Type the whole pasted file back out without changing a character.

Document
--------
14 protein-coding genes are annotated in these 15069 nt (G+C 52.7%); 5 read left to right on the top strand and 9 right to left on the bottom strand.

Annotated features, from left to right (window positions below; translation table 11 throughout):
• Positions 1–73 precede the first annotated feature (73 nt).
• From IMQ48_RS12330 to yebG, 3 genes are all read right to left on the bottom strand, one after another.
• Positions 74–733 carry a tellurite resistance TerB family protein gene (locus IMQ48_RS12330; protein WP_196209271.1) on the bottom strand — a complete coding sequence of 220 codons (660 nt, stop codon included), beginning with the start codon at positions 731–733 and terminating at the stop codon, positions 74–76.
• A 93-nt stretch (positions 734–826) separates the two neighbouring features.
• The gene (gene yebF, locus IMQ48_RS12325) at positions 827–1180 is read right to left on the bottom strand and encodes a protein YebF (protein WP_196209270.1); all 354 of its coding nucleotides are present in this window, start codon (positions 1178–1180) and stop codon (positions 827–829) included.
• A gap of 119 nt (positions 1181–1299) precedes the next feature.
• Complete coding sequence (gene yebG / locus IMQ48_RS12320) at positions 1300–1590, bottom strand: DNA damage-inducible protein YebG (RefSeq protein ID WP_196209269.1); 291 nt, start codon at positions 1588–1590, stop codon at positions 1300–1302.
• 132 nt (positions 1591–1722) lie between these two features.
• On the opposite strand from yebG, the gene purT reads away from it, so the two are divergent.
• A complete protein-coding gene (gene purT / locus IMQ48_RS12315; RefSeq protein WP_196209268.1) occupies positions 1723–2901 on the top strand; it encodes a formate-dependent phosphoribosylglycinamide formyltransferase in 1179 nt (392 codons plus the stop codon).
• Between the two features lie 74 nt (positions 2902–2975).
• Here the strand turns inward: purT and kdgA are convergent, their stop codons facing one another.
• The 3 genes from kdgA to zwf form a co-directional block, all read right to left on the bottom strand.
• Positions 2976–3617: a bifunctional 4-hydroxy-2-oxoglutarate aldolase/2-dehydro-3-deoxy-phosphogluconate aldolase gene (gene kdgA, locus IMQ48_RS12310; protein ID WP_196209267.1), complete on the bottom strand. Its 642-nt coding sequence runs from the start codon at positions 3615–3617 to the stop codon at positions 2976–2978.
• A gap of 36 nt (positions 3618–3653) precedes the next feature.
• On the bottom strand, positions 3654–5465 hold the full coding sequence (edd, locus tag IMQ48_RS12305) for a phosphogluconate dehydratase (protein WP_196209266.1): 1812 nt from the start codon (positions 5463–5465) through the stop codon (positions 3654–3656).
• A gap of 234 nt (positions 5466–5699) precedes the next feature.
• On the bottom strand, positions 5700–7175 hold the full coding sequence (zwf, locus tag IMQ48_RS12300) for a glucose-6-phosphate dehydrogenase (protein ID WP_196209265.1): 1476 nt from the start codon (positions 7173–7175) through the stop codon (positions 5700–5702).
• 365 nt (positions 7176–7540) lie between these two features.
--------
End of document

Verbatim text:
14 protein-coding genes are annotated in these 15069 nt (G+C 52.7%); 5 read left to right on the top strand and 9 right to left on the bottom strand.

Annotated features, from left to right (window positions below; translation table 11 throughout):
• Positions 1–73 precede the first annotated feature (73 nt).
• From IMQ48_RS12330 to yebG, 3 genes are all read right to left on the bottom strand, one after another.
• Positions 74–733 carry a tellurite resistance TerB family protein gene (locus IMQ48_RS12330; protein WP_196209271.1) on the bottom strand — a complete coding sequence of 220 codons (660 nt, stop codon included), beginning with the start codon at positions 731–733 and terminating at the stop codon, positions 74–76.
• A 93-nt stretch (positions 734–826) separates the two neighbouring features.
• The gene (gene yebF, locus IMQ48_RS12325) at positions 827–1180 is read right to left on the bottom strand and encodes a protein YebF (protein WP_196209270.1); all 354 of its coding nucleotides are present in this window, start codon (positions 1178–1180) and stop codon (positions 827–829) included.
• A gap of 119 nt (positions 1181–1299) precedes the next feature.
• Complete coding sequence (gene yebG / locus IMQ48_RS12320) at positions 1300–1590, bottom strand: DNA damage-inducible protein YebG (RefSeq protein ID WP_196209269.1); 291 nt, start codon at positions 1588–1590, stop codon at positions 1300–1302.
• 132 nt (positions 1591–1722) lie between these two features.
• On the opposite strand from yebG, the gene purT reads away from it, so the two are divergent.
• A complete protein-coding gene (gene purT / locus IMQ48_RS12315; RefSeq protein WP_196209268.1) occupies positions 1723–2901 on the top strand; it encodes a formate-dependent phosphoribosylglycinamide formyltransferase in 1179 nt (392 codons plus the stop codon).
• Between the two features lie 74 nt (positions 2902–2975).
• Here the strand turns inward: purT and kdgA are convergent, their stop codons facing one another.
• The 3 genes from kdgA to zwf form a co-directional block, all read right to left on the bottom strand.
• Positions 2976–3617: a bifunctional 4-hydroxy-2-oxoglutarate aldolase/2-dehydro-3-deoxy-phosphogluconate aldolase gene (gene kdgA, locus IMQ48_RS12310; protein ID WP_196209267.1), complete on the bottom strand. Its 642-nt coding sequence runs from the start codon at positions 3615–3617 to the stop codon at positions 2976–2978.
• A gap of 36 nt (positions 3618–3653) precedes the next feature.
• On the bottom strand, positions 3654–5465 hold the full coding sequence (edd, locus tag IMQ48_RS12305) for a phosphogluconate dehydratase (protein WP_196209266.1): 1812 nt from the start codon (positions 5463–5465) through the stop codon (positions 3654–3656).
• A gap of 234 nt (positions 5466–5699) precedes the next feature.
• On the bottom strand, positions 5700–7175 hold the full coding sequence (zwf, locus tag IMQ48_RS12300) for a glucose-6-phosphate dehydrogenase (protein ID WP_196209265.1): 1476 nt from the start codon (positions 7173–7175) through the stop codon (positions 5700–5702).
• 365 nt (positions 7176–7540) lie between these two features.